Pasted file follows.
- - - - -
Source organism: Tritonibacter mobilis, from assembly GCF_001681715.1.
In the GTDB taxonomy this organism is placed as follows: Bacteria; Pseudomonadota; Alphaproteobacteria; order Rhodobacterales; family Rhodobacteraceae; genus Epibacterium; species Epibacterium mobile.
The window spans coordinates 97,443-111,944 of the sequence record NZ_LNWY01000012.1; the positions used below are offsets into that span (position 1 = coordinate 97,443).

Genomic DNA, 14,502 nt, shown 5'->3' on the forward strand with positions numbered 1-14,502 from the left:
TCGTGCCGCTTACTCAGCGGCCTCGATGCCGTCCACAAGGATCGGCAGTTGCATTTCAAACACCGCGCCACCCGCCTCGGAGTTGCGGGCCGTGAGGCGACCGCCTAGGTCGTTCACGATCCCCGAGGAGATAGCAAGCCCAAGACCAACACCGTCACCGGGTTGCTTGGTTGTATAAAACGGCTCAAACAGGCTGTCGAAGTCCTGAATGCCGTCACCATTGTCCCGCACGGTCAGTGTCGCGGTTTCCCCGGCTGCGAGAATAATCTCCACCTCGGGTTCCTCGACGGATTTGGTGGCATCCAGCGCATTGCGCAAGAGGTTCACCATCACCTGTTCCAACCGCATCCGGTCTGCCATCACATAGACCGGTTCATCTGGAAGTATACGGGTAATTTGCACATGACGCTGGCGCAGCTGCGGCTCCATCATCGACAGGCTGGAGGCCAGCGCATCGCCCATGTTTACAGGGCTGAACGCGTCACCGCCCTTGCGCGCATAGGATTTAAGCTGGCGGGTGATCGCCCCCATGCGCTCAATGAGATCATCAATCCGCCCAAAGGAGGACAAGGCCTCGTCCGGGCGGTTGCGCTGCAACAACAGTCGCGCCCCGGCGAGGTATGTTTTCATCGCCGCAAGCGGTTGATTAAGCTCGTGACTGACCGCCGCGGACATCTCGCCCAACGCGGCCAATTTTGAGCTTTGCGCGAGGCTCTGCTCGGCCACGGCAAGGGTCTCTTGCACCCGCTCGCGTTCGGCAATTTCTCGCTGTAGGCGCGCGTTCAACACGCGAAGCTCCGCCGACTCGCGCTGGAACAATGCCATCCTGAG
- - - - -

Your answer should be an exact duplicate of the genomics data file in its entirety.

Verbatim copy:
Source organism: Tritonibacter mobilis, from assembly GCF_001681715.1.
In the GTDB taxonomy this organism is placed as follows: Bacteria; Pseudomonadota; Alphaproteobacteria; order Rhodobacterales; family Rhodobacteraceae; genus Epibacterium; species Epibacterium mobile.
The window spans coordinates 97,443-111,944 of the sequence record NZ_LNWY01000012.1; the positions used below are offsets into that span (position 1 = coordinate 97,443).

Genomic DNA, 14,502 nt, shown 5'->3' on the forward strand with positions numbered 1-14,502 from the left:
TCGTGCCGCTTACTCAGCGGCCTCGATGCCGTCCACAAGGATCGGCAGTTGCATTTCAAACACCGCGCCACCCGCCTCGGAGTTGCGGGCCGTGAGGCGACCGCCTAGGTCGTTCACGATCCCCGAGGAGATAGCAAGCCCAAGACCAACACCGTCACCGGGTTGCTTGGTTGTATAAAACGGCTCAAACAGGCTGTCGAAGTCCTGAATGCCGTCACCATTGTCCCGCACGGTCAGTGTCGCGGTTTCCCCGGCTGCGAGAATAATCTCCACCTCGGGTTCCTCGACGGATTTGGTGGCATCCAGCGCATTGCGCAAGAGGTTCACCATCACCTGTTCCAACCGCATCCGGTCTGCCATCACATAGACCGGTTCATCTGGAAGTATACGGGTAATTTGCACATGACGCTGGCGCAGCTGCGGCTCCATCATCGACAGGCTGGAGGCCAGCGCATCGCCCATGTTTACAGGGCTGAACGCGTCACCGCCCTTGCGCGCATAGGATTTAAGCTGGCGGGTGATCGCCCCCATGCGCTCAATGAGATCATCAATCCGCCCAAAGGAGGACAAGGCCTCGTCCGGGCGGTTGCGCTGCAACAACAGTCGCGCCCCGGCGAGGTATGTTTTCATCGCCGCAAGCGGTTGATTAAGCTCGTGACTGACCGCCGCGGACATCTCGCCCAACGCGGCCAATTTTGAGCTTTGCGCGAGGCTCTGCTCGGCCACGGCAAGGGTCTCTTGCACCCGCTCGCGTTCGGCAATTTCTCGCTGTAGGCGCGCGTTCAACACGCGAAGCTCCGCCGACTCGCGCTGGAACAATGCCATCCTGAG